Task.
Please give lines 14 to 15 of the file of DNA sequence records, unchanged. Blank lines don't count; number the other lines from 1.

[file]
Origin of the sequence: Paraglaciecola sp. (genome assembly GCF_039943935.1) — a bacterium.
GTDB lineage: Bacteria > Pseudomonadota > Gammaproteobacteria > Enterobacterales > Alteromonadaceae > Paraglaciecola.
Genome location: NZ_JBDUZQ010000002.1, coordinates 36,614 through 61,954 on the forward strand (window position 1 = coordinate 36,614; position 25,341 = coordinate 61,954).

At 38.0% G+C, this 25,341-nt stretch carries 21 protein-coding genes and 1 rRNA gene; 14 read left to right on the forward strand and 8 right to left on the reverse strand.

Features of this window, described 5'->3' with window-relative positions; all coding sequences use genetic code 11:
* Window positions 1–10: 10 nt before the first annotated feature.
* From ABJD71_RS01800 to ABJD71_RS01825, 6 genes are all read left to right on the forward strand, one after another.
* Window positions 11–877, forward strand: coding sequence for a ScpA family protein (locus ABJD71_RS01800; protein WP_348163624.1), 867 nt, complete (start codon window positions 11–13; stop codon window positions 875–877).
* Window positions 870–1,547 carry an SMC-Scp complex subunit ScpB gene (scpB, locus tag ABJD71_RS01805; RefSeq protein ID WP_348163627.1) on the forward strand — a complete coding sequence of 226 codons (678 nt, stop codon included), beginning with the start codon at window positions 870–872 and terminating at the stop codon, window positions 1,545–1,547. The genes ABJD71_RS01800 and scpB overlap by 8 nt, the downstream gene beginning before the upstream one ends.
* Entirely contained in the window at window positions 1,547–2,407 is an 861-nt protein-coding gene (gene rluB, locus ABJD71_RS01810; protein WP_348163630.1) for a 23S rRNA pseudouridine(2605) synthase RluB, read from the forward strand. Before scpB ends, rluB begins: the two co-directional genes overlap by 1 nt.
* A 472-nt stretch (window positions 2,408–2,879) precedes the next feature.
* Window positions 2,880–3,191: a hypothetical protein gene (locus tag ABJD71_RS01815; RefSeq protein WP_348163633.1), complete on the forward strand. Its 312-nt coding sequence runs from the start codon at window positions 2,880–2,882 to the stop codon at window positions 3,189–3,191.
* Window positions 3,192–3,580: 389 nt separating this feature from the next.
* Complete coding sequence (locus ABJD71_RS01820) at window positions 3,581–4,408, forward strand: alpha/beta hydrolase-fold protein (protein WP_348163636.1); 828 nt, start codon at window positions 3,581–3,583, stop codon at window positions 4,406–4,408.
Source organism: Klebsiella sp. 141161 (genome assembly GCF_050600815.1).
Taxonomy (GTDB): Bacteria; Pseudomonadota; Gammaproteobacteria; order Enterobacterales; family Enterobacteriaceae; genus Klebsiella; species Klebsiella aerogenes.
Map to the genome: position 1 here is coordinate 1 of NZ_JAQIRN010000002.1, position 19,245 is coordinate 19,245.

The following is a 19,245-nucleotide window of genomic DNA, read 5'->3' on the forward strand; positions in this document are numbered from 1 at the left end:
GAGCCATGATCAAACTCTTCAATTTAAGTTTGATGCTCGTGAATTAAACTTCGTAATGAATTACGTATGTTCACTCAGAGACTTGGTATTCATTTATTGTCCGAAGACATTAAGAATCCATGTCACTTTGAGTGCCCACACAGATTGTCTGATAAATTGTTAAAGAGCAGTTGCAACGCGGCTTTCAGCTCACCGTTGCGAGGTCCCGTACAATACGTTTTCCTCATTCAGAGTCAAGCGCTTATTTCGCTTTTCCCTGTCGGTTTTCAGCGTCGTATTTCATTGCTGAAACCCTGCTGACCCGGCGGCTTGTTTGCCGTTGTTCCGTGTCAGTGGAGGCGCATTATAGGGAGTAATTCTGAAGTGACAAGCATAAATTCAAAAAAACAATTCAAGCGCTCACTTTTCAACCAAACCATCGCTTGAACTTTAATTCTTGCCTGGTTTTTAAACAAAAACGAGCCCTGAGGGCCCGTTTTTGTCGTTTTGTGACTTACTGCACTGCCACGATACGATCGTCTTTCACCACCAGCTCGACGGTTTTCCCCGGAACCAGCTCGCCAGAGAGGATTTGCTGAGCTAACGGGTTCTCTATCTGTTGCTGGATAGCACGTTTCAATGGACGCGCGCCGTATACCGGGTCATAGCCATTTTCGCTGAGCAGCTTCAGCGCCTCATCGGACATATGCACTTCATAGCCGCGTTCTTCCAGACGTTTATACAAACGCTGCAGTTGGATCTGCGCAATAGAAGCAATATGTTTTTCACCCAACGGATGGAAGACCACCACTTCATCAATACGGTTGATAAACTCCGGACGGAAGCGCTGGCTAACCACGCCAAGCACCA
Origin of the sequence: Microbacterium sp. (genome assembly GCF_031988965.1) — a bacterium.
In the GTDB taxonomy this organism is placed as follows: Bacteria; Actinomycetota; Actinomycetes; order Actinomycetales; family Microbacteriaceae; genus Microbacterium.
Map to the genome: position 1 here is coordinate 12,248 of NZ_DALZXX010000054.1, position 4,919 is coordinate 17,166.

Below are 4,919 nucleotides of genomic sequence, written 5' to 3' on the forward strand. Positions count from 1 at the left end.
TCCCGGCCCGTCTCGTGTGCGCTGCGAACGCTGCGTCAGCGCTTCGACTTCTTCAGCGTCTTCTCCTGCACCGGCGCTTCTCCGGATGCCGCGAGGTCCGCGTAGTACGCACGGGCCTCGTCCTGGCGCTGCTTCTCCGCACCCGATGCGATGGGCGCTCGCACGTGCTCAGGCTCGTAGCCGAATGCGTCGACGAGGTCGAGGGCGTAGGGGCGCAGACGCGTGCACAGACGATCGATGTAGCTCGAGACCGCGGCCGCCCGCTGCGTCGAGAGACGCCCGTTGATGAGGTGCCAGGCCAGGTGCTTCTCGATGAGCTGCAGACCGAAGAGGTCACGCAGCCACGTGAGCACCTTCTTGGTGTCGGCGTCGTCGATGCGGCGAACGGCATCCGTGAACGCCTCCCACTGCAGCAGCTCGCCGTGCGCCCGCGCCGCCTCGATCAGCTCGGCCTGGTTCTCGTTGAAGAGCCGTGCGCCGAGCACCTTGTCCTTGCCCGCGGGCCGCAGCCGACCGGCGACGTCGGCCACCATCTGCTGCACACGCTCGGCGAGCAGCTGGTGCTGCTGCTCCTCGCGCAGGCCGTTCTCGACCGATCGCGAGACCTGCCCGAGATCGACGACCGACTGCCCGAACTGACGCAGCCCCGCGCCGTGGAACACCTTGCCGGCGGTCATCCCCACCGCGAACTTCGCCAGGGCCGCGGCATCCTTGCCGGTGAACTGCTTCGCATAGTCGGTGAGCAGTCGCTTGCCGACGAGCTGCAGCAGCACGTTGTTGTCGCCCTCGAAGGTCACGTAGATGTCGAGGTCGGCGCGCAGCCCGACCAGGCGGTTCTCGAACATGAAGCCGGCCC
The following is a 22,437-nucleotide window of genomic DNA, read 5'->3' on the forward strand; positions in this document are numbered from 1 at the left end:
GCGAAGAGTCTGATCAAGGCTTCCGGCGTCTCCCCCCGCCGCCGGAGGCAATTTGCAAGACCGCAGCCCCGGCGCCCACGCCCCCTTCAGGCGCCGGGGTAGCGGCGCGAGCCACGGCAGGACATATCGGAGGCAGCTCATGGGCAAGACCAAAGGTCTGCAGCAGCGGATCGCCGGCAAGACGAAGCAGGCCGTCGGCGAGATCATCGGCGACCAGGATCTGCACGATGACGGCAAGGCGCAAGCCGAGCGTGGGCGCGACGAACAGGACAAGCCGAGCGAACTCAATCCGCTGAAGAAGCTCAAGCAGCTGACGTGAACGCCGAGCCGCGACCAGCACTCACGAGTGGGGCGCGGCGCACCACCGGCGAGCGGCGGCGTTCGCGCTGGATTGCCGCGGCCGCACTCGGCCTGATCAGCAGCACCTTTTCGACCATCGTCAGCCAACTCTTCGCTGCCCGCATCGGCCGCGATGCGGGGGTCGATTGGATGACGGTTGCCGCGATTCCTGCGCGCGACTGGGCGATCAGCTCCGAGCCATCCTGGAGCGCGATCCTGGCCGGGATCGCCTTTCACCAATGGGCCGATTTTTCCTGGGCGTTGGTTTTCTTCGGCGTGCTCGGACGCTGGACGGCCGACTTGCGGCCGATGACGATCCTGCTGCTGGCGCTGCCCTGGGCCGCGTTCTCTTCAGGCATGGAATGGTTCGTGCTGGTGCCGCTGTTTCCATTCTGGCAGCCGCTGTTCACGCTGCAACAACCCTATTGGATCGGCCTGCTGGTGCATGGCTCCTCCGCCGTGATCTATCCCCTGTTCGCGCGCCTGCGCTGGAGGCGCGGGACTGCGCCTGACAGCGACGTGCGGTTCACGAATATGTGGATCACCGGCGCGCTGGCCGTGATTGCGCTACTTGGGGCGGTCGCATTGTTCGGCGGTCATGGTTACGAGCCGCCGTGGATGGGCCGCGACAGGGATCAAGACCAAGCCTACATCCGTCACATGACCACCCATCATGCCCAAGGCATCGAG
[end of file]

* Complete coding sequence (locus ABJD71_RS01820) at window positions 3,581–4,408, forward strand: alpha/beta hydrolase-fold protein (protein WP_348163636.1); 828 nt, start codon at window positions 3,581–3,583, stop codon at window positions 4,406–4,408.
Source organism: Klebsiella sp. 141161 (genome assembly GCF_050600815.1).